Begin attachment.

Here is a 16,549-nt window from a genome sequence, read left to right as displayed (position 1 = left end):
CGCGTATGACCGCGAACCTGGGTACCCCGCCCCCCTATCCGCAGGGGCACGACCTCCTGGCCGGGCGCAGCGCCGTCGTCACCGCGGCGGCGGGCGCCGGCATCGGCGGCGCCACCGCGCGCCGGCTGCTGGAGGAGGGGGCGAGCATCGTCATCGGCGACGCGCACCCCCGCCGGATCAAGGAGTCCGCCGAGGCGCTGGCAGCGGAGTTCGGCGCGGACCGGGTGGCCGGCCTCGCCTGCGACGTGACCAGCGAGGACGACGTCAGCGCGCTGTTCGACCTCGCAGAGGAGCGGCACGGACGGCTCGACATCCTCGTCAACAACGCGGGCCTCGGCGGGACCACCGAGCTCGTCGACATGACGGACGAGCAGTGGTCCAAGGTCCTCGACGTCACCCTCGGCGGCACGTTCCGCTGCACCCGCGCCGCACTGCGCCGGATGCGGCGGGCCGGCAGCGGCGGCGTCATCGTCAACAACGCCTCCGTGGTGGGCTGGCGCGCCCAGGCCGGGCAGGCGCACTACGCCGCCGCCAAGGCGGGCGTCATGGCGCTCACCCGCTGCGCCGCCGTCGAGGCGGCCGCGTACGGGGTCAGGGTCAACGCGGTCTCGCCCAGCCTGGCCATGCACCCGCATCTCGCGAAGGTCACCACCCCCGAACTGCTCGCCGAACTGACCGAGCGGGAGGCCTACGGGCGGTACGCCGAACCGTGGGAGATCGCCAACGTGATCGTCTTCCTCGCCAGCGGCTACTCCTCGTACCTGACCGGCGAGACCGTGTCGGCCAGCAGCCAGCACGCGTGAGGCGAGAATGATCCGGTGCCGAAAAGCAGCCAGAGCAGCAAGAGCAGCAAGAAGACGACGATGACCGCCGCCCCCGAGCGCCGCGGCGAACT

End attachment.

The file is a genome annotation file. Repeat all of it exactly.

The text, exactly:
Here is a 16,549-nt window from a genome sequence, read left to right as displayed (position 1 = left end):
CGCGTATGACCGCGAACCTGGGTACCCCGCCCCCCTATCCGCAGGGGCACGACCTCCTGGCCGGGCGCAGCGCCGTCGTCACCGCGGCGGCGGGCGCCGGCATCGGCGGCGCCACCGCGCGCCGGCTGCTGGAGGAGGGGGCGAGCATCGTCATCGGCGACGCGCACCCCCGCCGGATCAAGGAGTCCGCCGAGGCGCTGGCAGCGGAGTTCGGCGCGGACCGGGTGGCCGGCCTCGCCTGCGACGTGACCAGCGAGGACGACGTCAGCGCGCTGTTCGACCTCGCAGAGGAGCGGCACGGACGGCTCGACATCCTCGTCAACAACGCGGGCCTCGGCGGGACCACCGAGCTCGTCGACATGACGGACGAGCAGTGGTCCAAGGTCCTCGACGTCACCCTCGGCGGCACGTTCCGCTGCACCCGCGCCGCACTGCGCCGGATGCGGCGGGCCGGCAGCGGCGGCGTCATCGTCAACAACGCCTCCGTGGTGGGCTGGCGCGCCCAGGCCGGGCAGGCGCACTACGCCGCCGCCAAGGCGGGCGTCATGGCGCTCACCCGCTGCGCCGCCGTCGAGGCGGCCGCGTACGGGGTCAGGGTCAACGCGGTCTCGCCCAGCCTGGCCATGCACCCGCATCTCGCGAAGGTCACCACCCCCGAACTGCTCGCCGAACTGACCGAGCGGGAGGCCTACGGGCGGTACGCCGAACCGTGGGAGATCGCCAACGTGATCGTCTTCCTCGCCAGCGGCTACTCCTCGTACCTGACCGGCGAGACCGTGTCGGCCAGCAGCCAGCACGCGTGAGGCGAGAATGATCCGGTGCCGAAAAGCAGCCAGAGCAGCAAGAGCAGCAAGAAGACGACGATGACCGCCGCCCCCGAGCGCCGCGGCGAACT